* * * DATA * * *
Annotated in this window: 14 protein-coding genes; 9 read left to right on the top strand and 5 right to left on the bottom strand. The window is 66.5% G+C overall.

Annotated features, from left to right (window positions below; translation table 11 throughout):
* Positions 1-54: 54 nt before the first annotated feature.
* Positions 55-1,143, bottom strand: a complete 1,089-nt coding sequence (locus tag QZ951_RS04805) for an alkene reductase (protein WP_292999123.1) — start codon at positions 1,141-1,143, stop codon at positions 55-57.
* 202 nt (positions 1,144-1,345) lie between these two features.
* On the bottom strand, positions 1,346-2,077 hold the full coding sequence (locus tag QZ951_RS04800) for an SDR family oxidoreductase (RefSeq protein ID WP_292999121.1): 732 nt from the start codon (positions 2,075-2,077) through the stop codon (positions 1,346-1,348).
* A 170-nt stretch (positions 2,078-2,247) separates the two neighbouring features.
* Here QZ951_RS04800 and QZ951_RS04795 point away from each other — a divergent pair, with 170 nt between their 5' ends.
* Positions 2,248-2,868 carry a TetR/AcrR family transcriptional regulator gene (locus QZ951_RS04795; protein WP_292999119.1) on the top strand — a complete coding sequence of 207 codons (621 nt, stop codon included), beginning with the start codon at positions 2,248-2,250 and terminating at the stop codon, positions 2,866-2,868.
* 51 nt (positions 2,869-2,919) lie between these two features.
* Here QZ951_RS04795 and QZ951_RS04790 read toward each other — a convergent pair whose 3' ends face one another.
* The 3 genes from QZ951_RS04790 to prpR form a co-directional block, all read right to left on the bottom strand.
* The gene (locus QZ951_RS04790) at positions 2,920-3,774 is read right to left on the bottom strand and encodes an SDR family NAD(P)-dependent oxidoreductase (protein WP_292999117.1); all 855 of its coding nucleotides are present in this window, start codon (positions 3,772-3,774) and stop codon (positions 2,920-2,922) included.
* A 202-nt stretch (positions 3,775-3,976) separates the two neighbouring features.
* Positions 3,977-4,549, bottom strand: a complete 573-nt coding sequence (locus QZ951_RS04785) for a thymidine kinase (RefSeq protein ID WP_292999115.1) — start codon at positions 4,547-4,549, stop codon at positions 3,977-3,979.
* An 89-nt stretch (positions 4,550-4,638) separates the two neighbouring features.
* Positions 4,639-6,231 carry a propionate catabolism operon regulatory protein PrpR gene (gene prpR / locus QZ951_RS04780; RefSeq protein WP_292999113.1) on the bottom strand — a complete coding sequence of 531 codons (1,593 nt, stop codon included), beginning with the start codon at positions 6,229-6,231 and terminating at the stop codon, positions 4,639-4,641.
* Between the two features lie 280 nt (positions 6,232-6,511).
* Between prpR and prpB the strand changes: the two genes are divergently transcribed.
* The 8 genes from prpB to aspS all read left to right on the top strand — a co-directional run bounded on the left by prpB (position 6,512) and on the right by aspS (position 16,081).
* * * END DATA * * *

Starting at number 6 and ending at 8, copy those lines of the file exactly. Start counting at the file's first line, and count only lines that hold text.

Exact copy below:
* On the bottom strand, positions 1,346-2,077 hold the full coding sequence (locus tag QZ951_RS04800) for an SDR family oxidoreductase (RefSeq protein ID WP_292999121.1): 732 nt from the start codon (positions 2,075-2,077) through the stop codon (positions 1,346-1,348).
* A 170-nt stretch (positions 2,078-2,247) separates the two neighbouring features.
* Here QZ951_RS04800 and QZ951_RS04795 point away from each other — a divergent pair, with 170 nt between their 5' ends.